Three years. It truly feels unfathomable. It feels like forever ago I couldn’t and wouldn’t dare to imagine facing my life without the crutch of a substance. For the longest time I couldn’t figure out what was wrong with me–why I felt like I was so unbelievably broken. I would observe the lives of others and how they managed to get through their days as normal people. I didn’t understand how that kind of life could exist. I was always reaching for something, someone, to save me from my despair. Alcohol and drugs had a complete hold on me and it made me so angry. But at the same time, they were my best friends and I really didn’t know how to do life without them.
On August 5th, 2013, I made a leap of faith in attempt to divorce the broken person I had so sadly become. I wanted more. Somewhere deep inside, I knew I had a purpose. I knew that I couldn’t waste the life I was given. I believed I could have better–I knew I could do better. I just had no idea how.
I started this change by eliminating the common denominator in all of my present problems. Substance. I decided to get sober. This honestly, in a way, felt like my life was over. And it was. My life was over as I knew it. I was only 20 years old and it was pretty devastating to realize this was my reality. I wasn’t just college binge drinking. I was sick with alcoholism. It was scary to admit that but also it was the most relieving discovery. I no longer had to be a slave to my drugs. I could admit out loud that I was powerless over substance and that I needed help.
Eliminating substance was only the start to a journey that will be ongoing until the day that I die. I will aways be an alcoholic and I will never be able to drink normally. I cannot have one drink and quite frankly I don’t want one drink–I want the whole damn bottle. My alcoholism wants me dead and it will do whatever it takes to accomplish that goal.
Staying physically sober was just the beginning. I needed and continue to need a spiritual solution in order to stay well. For me, that consists of being completely honest, being of service to others and taking responsibility for my part in my wrongs. If I feel shitty about myself and my actions, that takes me closer to a drink. And the closer I get to a drink, the closer I am to losing everything beautiful in my life and it takes me closer to an alcoholic death. The most valuable lesson I think I have learned in recovery is the importance of partaking in esteemable acts because that’s what gives me self-esteem–knowing that I am doing some good in the world and not just selfishly taking from it.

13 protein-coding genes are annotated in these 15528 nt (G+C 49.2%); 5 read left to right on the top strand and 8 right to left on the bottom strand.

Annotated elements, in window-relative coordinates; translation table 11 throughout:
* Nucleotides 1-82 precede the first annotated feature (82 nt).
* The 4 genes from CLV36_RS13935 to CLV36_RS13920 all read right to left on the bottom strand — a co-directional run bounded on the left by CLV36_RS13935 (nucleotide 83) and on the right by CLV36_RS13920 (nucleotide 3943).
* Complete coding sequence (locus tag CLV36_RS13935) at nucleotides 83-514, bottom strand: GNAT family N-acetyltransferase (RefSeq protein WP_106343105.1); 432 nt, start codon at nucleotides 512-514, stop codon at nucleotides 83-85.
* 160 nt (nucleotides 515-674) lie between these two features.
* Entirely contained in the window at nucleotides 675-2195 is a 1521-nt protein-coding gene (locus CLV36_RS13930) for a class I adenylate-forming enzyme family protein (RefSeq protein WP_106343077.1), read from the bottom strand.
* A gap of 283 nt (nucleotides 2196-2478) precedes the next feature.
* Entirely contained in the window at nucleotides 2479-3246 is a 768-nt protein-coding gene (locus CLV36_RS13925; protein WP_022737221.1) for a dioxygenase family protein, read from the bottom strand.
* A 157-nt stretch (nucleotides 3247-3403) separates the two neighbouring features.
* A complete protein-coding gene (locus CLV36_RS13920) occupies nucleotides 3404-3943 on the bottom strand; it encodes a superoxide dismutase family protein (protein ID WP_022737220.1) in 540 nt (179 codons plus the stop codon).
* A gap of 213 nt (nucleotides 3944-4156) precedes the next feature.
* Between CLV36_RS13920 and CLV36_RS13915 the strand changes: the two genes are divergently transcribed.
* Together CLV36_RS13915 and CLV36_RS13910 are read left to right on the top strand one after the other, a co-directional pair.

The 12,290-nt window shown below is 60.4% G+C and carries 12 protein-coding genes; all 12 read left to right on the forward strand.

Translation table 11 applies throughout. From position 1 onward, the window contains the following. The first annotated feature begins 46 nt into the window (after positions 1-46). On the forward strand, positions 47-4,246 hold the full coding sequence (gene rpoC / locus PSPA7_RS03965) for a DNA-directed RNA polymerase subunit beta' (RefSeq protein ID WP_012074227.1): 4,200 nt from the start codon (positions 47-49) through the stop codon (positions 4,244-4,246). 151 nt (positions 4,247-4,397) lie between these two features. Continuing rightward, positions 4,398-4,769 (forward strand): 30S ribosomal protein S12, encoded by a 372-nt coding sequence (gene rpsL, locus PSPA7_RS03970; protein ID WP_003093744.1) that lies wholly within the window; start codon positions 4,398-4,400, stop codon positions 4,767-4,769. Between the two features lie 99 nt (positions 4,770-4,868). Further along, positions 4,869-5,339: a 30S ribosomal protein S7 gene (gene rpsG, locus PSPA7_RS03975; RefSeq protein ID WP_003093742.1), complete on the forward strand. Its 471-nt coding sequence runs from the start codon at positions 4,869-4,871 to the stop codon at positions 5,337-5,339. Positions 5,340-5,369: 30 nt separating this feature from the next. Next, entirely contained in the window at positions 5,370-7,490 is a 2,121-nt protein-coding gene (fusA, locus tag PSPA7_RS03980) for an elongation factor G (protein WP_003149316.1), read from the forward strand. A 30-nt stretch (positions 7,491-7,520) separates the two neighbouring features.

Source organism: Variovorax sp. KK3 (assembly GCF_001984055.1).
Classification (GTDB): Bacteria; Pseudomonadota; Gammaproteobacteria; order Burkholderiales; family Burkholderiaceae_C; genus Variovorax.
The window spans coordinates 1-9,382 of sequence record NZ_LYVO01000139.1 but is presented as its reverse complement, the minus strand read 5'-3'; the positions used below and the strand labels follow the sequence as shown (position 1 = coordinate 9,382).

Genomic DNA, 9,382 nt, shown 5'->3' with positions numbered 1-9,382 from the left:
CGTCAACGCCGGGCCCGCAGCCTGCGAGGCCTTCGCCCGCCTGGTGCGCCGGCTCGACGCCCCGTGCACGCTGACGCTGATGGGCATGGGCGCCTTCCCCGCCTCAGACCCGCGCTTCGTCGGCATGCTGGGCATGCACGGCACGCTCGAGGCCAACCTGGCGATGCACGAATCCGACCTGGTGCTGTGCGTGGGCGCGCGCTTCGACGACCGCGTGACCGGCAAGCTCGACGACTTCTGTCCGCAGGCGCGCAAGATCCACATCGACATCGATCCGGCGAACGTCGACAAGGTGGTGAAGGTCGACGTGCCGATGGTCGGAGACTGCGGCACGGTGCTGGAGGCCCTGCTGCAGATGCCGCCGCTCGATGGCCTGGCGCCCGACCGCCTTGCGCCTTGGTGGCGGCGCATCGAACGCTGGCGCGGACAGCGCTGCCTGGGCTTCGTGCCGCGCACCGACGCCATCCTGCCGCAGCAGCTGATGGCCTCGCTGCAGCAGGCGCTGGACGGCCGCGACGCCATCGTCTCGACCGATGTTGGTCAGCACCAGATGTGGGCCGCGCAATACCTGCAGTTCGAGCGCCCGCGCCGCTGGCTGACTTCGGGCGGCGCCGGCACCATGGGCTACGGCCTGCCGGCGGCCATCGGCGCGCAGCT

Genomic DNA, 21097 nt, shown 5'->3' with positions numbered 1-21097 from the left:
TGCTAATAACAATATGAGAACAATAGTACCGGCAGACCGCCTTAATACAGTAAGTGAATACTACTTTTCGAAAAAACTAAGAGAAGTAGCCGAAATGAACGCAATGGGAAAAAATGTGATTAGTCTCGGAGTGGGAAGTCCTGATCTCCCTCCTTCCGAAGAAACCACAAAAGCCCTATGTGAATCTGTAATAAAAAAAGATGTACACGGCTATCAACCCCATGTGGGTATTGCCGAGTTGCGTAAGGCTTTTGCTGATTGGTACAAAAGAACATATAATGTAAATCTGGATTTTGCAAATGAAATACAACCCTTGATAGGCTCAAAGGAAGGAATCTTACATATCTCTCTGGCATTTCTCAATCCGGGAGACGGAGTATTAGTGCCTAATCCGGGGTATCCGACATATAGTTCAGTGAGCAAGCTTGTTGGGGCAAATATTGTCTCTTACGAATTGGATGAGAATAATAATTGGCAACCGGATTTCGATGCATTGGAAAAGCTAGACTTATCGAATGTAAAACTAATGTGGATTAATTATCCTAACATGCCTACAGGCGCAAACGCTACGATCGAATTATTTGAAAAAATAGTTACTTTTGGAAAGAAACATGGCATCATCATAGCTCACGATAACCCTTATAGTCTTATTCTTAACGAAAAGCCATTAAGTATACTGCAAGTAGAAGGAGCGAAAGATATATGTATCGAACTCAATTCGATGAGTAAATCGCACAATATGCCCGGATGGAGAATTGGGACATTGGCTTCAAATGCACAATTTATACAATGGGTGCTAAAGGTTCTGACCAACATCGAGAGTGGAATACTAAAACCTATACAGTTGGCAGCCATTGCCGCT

I believe these last three years have been the best years of my entire life. They haven’t by any means been easy. Life still happens. People fuck me over, I’ve lost ones I love, I’ve struggled and continue to struggle with eating disorders, and there have been many many tears. But what recovery and sobriety has given me is continuous hope. There has never been a moment in the last three years where I have felt like giving up on life. I have too much faith in this life now to think that things will never be okay. I know that they will no matter what I face. The reason for that is because I am sober. I get to feel everything–the good and the bad and I feel it all. I am here one hundred percent of the time. I don’t get to escape anymore and I don’t want to.
I have received so much in these last three years. I can’t honestly believe how much I have. I have an amazing relationship with my family and I never go a day without being told I am loved by them. I have incredible friendships that have carried me through the hard times, including one of my best friends who is 8 years old with autism. I met my person who I love with every fiber of my being. I get to live in a beautiful apartment with him and share our sober lives together. I fucking graduated from college and started a career in my chosen field! But most importantly, I have sobriety. Recovery is the most important out of all of those things because without it, I promise you I would lose it all.
Thank you to everyone who has supported through this journey thus far and has completed accepted me for the alcoholic that I am. I am so beyond grateful.